The companies tout schedule flexibility as their main selling point, and warn that hundreds of thousands of people in the state could lose their ability to make money if they must be considered employees instead of independent contractors. Over the summer, Uber and Lyft even threatened to leave California when a judge ordered them to immediately comply with state law and classify their drivers as employees.
“Uber and Lyft leaving California would hurt us more,” Tulloss said.
Labor experts and others say nothing is stopping the gig companies from hiring their drivers and couriers as employees, and giving them the choice to work full- or part-time, in shifts. In fact, such an example exists among the app-based platforms: Instacart has a hybrid workforce, with both workers it considers employees and independent contractors.
“There is no reason why these companies cannot treat their workers as employees,” said William Gould, professor emeritus at Stanford Law School and a former chairman of the National Labor Relations Board. “And, if they get away with this, other companies will be induced to expand the ranks of this underclass.”
In an interview with MarketWatch before last week’s protest, Murphy (who paused driving for Lyft in April because of the pandemic) said the companies “paint misclassification and exploitation as if it’s the best thing for Black and brown workers. They’re not going to talk about letting drivers fend for themselves when the pandemic first hit.”
Meanwhile, the drivers who took part in a caravan from Southern California last week before gathering at the protest in San Francisco, as well as their supporters, were clear about where they stand.
Carlos Ramos, a Lyft driver from Bakersfield, slammed the gig companies’ tactics and the money they have spent: “They can’t take our democratic process and pervert it,” he said.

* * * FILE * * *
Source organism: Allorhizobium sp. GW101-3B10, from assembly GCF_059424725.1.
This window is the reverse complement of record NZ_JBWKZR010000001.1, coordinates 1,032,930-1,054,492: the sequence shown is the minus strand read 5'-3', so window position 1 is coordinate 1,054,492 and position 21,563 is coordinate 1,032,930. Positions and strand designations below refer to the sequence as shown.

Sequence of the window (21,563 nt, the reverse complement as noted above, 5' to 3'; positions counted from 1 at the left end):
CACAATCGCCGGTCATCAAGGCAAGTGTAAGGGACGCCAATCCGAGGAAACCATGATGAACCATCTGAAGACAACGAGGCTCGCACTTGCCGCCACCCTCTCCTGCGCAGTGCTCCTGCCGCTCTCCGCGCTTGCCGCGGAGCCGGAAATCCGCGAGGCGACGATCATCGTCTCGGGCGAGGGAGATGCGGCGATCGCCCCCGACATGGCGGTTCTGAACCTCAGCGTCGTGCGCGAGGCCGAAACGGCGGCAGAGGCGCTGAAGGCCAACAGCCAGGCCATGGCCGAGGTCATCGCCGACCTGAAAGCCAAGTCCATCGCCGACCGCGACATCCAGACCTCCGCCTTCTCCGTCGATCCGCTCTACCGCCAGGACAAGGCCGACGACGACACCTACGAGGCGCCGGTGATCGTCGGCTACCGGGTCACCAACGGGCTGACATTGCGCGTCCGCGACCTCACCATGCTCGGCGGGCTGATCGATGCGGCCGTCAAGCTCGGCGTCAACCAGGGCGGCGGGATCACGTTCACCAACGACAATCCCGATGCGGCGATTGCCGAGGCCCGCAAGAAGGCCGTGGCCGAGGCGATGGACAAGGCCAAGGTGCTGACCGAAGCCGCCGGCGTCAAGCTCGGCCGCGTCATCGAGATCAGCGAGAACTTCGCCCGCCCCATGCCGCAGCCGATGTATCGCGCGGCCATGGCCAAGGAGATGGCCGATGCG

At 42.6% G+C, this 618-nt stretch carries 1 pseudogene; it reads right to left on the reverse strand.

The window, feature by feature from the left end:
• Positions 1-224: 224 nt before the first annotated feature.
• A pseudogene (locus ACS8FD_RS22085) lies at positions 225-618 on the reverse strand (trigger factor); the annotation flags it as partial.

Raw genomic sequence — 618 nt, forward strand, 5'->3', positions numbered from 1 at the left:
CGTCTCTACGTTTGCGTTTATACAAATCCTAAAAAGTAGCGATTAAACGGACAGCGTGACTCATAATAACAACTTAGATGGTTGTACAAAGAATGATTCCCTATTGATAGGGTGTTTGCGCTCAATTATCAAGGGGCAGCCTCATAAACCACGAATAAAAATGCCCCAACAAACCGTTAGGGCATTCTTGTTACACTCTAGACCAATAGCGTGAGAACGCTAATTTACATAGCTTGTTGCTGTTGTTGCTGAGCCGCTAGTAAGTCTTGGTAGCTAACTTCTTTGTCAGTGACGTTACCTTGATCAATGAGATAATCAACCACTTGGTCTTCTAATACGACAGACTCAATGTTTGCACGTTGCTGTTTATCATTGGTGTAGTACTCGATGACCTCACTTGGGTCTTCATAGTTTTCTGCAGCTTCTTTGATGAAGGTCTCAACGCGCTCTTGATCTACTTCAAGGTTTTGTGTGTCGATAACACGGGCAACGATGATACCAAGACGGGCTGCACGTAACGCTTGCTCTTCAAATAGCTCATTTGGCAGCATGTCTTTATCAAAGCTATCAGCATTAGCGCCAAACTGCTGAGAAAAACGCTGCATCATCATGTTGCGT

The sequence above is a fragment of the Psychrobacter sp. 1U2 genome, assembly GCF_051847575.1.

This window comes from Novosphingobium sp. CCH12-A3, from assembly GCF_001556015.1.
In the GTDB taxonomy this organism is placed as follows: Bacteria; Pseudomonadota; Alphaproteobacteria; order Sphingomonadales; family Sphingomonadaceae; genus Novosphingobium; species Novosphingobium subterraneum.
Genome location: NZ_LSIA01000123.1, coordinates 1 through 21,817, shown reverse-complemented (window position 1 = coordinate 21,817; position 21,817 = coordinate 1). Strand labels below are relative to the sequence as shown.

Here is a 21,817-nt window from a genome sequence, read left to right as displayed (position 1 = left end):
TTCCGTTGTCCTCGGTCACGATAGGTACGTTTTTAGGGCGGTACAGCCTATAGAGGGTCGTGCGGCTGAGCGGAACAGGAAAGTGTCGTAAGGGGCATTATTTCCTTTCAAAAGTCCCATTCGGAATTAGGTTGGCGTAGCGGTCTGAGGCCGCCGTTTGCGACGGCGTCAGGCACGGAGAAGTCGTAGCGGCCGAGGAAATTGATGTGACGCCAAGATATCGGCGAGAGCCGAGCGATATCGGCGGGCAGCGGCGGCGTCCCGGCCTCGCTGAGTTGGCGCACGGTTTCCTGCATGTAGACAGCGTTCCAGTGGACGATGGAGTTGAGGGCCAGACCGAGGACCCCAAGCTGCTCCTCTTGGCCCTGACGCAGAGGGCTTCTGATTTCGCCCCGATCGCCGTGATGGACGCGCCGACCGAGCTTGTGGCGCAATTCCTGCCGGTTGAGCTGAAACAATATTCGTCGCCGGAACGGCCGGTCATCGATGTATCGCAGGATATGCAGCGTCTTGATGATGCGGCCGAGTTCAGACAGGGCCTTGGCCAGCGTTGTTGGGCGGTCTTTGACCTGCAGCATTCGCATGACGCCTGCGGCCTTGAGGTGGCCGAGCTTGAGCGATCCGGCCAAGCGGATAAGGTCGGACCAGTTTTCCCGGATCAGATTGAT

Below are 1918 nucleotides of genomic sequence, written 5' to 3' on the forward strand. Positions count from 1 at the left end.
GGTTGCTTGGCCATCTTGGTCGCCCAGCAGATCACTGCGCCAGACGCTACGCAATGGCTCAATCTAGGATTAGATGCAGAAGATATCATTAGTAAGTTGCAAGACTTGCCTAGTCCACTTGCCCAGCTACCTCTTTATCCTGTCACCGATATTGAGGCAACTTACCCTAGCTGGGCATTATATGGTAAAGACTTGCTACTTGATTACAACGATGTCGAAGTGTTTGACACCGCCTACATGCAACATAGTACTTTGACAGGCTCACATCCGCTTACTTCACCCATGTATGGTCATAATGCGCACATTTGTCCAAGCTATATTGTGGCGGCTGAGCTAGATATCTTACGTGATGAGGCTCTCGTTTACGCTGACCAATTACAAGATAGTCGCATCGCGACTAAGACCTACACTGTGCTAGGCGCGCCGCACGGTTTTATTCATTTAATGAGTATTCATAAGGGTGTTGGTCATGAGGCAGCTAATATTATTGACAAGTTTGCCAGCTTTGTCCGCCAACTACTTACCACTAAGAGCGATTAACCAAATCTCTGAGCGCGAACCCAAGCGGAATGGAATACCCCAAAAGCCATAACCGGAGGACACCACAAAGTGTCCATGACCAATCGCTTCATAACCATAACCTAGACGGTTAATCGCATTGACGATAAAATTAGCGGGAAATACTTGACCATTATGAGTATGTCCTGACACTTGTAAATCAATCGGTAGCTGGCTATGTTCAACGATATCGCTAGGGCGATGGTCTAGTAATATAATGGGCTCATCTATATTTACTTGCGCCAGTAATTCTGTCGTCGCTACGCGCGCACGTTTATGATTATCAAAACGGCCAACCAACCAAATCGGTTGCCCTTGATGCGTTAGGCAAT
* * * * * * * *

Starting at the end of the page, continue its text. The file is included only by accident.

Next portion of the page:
Jennifer Esteen, a registered nurse for the city of San Francisco and vice president of organizing at SEIU Local 1021, compared today’s gig-worker battle to farmworkers standing up to big agriculture in the 1960s.
“Workers move this country,” she said. “Workers make everything possible… If Prop. 22 passes, all [workers] are at risk.”
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Asked for comment about Thursday’s protest, a spokesman for the proposition’s campaign said, “By passing Prop. 22, California voters can protect the app-based jobs that hundreds of thousands of Californians depend on to earn supplemental income and the services that millions of California families rely on for safe, affordable, and reliable transportation and delivery, now more than ever during the pandemic.”
Prop. 22, which appears to be the most expensive California ballot initiative ever, is backed by more than $190 million from Uber, Lyft, DoorDash, Instacart and Postmates, according to the most recent state records. By contrast, labor unions and other organizations funding the opposition have poured about $16 million into their campaign.